Eichmann and KSM

| Mon Nov. 16, 2009 7:31 PM EST

There is still a lot to talk about regarding the upcoming 9/11 trials and Spencer Ackerman's comparison of Khalid Sheikh Mohammed's appearance in a US federal court to Adolf Eichmann's 1962 trial in Jerusalem. Like Spencer, I want to be careful not to equate Al Qaeda and the Nazis or to compare anything to the horror of the Holocaust. But Hannah Arendt's reflections on the nature of political evil are useful in a lot of contexts, and this is one of them.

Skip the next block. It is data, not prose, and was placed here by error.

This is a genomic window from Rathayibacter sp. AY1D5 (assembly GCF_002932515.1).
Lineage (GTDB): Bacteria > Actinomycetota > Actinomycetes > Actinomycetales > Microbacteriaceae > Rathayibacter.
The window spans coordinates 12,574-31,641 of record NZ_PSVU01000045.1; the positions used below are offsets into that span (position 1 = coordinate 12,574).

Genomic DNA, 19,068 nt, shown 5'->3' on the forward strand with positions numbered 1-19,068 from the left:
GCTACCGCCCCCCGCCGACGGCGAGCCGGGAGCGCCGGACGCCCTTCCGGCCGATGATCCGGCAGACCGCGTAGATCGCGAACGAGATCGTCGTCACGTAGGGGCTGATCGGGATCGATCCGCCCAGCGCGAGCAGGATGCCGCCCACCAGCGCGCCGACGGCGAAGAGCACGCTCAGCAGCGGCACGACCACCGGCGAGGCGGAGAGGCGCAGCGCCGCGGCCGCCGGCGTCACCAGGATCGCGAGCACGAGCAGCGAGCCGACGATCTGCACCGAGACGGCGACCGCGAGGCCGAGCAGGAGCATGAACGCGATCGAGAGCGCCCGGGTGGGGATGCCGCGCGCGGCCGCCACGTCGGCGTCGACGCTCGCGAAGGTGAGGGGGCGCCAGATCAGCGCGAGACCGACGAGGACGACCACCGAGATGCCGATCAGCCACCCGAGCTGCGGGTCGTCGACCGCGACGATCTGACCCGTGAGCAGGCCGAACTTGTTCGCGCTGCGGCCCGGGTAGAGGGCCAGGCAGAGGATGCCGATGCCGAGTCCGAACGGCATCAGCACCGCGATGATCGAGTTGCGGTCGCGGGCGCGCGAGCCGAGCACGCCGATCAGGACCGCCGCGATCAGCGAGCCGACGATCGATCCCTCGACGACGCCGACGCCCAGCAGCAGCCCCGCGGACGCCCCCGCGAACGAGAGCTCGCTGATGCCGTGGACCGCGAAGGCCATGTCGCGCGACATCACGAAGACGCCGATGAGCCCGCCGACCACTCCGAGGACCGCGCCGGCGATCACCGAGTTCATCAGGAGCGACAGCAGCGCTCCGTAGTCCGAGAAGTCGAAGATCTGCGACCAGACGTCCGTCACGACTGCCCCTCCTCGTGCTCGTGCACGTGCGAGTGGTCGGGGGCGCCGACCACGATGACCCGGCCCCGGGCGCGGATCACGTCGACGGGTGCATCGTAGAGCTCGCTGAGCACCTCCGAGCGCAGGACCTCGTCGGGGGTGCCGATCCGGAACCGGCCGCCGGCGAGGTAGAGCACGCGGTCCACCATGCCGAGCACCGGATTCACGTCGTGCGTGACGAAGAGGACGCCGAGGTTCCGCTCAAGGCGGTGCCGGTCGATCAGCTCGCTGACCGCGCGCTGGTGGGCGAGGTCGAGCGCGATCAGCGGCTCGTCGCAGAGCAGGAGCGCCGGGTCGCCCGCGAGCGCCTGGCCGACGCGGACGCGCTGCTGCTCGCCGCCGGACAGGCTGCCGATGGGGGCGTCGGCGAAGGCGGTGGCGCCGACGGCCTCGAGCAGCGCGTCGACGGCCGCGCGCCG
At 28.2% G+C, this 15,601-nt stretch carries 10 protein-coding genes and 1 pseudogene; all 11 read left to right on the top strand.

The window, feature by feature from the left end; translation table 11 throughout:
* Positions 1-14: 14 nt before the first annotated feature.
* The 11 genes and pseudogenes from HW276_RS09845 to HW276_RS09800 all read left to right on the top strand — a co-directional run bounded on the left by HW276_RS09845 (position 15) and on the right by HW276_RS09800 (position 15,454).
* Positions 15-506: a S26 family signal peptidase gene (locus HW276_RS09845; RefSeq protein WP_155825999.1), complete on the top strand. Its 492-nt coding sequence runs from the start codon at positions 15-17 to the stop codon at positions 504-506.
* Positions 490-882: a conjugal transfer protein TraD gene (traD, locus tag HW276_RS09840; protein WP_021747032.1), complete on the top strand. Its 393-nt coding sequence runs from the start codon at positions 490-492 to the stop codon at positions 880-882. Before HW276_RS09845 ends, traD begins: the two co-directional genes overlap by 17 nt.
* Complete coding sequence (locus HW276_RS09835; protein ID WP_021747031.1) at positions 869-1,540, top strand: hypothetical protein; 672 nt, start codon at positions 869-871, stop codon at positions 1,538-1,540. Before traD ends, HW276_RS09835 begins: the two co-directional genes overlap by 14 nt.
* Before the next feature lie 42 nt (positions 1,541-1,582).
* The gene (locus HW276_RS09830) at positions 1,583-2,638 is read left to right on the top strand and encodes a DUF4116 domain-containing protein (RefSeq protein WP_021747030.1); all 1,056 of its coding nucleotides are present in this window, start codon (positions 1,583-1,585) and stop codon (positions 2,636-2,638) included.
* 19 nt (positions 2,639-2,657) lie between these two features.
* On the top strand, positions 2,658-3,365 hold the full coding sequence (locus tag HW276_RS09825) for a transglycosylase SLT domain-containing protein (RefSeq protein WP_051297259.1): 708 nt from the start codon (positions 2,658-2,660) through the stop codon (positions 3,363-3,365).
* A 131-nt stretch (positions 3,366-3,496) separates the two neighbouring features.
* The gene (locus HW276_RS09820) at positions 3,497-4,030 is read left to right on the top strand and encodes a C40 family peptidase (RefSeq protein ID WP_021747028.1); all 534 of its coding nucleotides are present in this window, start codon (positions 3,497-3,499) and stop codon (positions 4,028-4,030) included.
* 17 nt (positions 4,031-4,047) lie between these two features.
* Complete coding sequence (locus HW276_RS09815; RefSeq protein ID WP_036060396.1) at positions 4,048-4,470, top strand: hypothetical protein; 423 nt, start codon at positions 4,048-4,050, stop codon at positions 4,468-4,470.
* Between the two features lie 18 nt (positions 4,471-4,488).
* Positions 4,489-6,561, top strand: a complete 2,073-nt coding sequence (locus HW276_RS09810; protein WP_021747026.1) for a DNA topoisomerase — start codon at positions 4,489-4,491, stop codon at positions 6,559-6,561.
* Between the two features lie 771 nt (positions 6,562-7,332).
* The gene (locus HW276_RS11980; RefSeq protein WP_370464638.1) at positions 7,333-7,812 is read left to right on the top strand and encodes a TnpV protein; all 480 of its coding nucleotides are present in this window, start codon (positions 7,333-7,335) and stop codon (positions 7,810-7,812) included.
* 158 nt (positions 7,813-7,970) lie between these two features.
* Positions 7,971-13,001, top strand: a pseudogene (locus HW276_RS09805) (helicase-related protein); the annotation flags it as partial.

Spencer says in his excellent post that KSM's rantings at his trial will seem farcical. But he misreads Arendt's Eichmann in Jerusalem when he says this:

I suspect we’ll have an Eichmann-in-Jerusalem moment—and sorry for the unfortunate Nazi/al-Qaeda analogy; al-Qaeda are not the Nazis; but I couldn’t really think of any other parallel—except instead of the banality of evil, we’ll see the lunacy and vanity and self-absorption of it.


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